The clowns are quite heavily part of the folk sector, but they are working within the professional sector.  This seems a little odd, and even out of place in western society, but it does make sense and in fact works perfectly well.  The folk sector involves the use of healers which treat patients using holistic methods extending beyond physiological symptoms, allowing patients more comfort through their illness.  The professional sector uses biomedical methods of understanding & treating the body, its illnesses, & symptoms. Some of these illnesses, or injuries are much more severe than others, and even hard for the clown doctors to witness.  These  offer perfect times for the clown doctors to do what they do best, their job. They may not perform any biological medical treatments, but distract and console the patients and families from procedures and illness with humor and laughter.

Clown Doctors in NYC

The article I am referring to is Clown Doctors: Shaman Healers of Western Medicine. This article focuses on a professional group of clowns who work in a pediatric unit. The main point of the article is to make a comparison between shaman healers and clown ‘doctor’s. I did not overly enjoy the article; I’m not entirely sure why. Essentially, the article posits that clowns and shamans are similar because both employ strange costumes, props, and behaviors, in addition to sleight of hand, ventriloquism, music, and feats of skill that break natural and cultural laws. The point about breaking social/cultural ‘laws’ is repeated quite frequently throughout the article. The article also talks about how children are a better focus point because they are less “vaccinated” against belief in magic. While that may be true, I do not agree that children would believe the clowns to be normal doctors with special powers. While convenient in enhancing the analogy between clowns and shamans, it is conjecture only in the article.

 

The healers are clown ‘doctors’. Specifically, they are a group of professional clowns who work in a hospital in NYC with the children admitted to the hospital. In this context, their social status is not as relevant as it would be for other ethno medical systems, but I would hazard the guess that professional clowns are probably somewhere in the middle of the social status spectrum. These healers use comedy to try to cheer up children and their families, helping to make their hospital visit a little less scary. They interact with their patients by telling jokes or performing rehearsed skits with them.

 

These clown doctors operate in regular a NYC hospital, rather than in their own separate institution. Healthcare is delivered through what I would imagine is standard biochemical medical practice in the U.S. This setup focuses only on treatment via medicine or procedures. IT is because of this that the clowns are able to serve a useful purpose. Because the hospital is rather intimidating and impersonal for a child, the clowns are able to ease the tension by cheering them up.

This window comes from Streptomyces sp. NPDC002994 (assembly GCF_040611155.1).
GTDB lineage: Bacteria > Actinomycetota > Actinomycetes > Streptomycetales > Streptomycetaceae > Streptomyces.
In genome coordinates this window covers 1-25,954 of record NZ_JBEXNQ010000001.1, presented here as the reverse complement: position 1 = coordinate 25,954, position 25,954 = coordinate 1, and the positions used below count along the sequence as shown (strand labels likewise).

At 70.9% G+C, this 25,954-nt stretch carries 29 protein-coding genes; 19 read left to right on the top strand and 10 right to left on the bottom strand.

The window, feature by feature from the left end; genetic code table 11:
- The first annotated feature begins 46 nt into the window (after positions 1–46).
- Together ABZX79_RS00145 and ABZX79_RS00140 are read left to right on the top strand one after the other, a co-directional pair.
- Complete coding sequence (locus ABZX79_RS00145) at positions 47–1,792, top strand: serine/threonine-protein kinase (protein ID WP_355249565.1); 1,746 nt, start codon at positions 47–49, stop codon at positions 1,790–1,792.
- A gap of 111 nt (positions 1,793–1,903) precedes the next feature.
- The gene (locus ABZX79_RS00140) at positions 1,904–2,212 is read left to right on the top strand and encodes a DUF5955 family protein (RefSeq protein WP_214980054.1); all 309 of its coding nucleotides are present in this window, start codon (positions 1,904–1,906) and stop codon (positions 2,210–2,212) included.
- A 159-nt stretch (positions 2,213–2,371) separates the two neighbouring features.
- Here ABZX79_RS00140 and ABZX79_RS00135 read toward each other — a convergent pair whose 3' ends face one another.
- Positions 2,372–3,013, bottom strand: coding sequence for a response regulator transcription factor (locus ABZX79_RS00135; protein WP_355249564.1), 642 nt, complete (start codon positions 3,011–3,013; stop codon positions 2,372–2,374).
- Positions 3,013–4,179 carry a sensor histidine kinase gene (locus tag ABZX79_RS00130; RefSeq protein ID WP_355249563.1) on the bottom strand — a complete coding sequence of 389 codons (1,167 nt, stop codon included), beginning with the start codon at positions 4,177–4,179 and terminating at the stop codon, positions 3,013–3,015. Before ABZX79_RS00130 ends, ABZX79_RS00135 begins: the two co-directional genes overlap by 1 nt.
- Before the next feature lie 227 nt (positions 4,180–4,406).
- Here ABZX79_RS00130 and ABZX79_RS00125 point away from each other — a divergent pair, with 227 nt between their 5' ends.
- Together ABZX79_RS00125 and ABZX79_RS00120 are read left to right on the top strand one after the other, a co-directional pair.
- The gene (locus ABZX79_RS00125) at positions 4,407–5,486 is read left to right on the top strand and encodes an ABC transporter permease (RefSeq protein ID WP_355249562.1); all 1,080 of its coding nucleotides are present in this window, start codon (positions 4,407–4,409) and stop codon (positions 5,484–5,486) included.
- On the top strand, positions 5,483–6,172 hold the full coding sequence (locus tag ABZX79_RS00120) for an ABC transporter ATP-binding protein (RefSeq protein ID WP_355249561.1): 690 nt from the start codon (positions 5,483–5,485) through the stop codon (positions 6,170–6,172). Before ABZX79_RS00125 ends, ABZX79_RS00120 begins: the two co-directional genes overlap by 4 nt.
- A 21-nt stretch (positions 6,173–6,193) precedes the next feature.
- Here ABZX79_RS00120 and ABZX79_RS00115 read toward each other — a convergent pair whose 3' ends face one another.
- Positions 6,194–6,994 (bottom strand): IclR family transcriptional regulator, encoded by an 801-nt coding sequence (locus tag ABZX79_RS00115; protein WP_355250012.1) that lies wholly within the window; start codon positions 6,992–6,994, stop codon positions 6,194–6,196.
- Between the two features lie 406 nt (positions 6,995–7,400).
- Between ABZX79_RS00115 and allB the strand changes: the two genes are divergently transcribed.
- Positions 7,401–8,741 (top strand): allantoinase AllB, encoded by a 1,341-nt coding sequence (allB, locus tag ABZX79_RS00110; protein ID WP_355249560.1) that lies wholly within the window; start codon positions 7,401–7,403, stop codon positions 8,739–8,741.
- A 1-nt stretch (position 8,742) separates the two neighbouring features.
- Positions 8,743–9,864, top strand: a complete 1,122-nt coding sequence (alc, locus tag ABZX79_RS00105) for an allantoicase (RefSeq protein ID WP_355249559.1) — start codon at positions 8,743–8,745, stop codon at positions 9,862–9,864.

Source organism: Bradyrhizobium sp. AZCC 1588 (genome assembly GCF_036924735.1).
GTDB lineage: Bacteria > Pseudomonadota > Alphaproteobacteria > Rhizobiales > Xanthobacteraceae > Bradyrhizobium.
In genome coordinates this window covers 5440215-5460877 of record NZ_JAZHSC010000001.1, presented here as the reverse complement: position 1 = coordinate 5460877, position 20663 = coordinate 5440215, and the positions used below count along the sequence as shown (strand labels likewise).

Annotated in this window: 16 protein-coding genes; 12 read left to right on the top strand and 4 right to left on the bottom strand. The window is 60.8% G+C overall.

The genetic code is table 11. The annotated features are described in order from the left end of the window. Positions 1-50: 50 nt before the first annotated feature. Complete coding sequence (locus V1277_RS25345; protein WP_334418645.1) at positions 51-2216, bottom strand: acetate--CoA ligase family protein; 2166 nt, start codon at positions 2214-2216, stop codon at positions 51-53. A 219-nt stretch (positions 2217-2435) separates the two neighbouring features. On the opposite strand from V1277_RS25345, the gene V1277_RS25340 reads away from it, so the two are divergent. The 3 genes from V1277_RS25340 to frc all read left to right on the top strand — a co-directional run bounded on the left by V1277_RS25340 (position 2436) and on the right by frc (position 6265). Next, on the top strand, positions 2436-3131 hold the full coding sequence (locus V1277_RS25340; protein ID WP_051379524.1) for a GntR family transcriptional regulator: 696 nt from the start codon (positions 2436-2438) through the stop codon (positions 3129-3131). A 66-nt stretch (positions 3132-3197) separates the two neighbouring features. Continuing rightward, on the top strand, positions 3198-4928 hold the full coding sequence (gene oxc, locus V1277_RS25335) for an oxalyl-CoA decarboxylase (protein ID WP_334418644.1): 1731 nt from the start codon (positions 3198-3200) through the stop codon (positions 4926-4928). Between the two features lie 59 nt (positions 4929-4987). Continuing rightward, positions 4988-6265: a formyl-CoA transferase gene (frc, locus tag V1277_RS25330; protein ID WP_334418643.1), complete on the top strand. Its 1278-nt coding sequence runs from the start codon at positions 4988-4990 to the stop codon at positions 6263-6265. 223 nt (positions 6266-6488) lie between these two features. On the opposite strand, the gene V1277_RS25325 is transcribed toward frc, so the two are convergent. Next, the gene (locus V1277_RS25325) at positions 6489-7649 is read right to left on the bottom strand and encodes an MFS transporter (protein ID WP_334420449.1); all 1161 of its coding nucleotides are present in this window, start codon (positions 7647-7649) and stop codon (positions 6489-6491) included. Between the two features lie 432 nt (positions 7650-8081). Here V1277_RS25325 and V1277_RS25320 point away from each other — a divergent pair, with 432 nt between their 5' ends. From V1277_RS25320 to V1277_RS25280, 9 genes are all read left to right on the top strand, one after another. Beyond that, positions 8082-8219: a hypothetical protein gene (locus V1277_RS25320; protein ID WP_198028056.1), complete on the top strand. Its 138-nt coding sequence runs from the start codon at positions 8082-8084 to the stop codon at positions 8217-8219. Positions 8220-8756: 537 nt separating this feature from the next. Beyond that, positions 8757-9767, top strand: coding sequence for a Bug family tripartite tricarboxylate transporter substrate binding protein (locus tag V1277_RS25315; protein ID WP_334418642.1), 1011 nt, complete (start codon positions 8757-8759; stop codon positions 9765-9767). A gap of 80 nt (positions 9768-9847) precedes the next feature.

Japanese Healthcare System

I decided to focus on the Japanese healthcare system as was in he frontline film that we watch. I selected this because I thought Japan is a country that I would be interested in visiting at some point in my life therefore how one would receive care is an important thing to know. This film followed a journalist as he travel to and from five different countries to examine how the health care system there worked. he went to the UK, Japan, Germany, Taiwan, and Switzerland. During his investigation the journalist gathers information about the system from doctors, patients, and even health care policy administrators. By Doing this the audience was able to get a good understanding of the healthcare, how it affected the people and how they felt about the way that the program was set up.

With in this film I found that the healers where the Japanese doctors. Their social status is reasonable though it is difficult to become rich because of the regulated price list. The interactions between patients and doctors were very different than than in America. The average appointment last roughly 3 minutes so the patient has to be very to the point about what it is that is a concern of theirs. Another interesting thing about the primary care visits is that you never have to call ahead to make an appointment, the patient can come as often as they want, and primary visits are not might to keep them from seeing a specialist. Overall the patients are very comfortable with their doctors but the visits are very focused and quick not allowing for a deep connection to form between doctor and patient.

In Japan they have what they call social health care insurance which are these insurance policies that everyone has to buy into. This policy is obtained through an individual’s job, a community based program, or if the individual is too poor the government pays for their policy. Almost every doctor’s office is a private business. The patients enjoy going to the doctor so much that they visit the doctor about 3 times more than the average American. The Japanese also get medical scan done at a larger rate. In Japan the government makes a detail list of how much each medical procedure/item will cost. If doctors try to complete more of a certain task for additional income the next year the price of the task will go down. This price list is negotiated yearly.

Shamans of Mongolia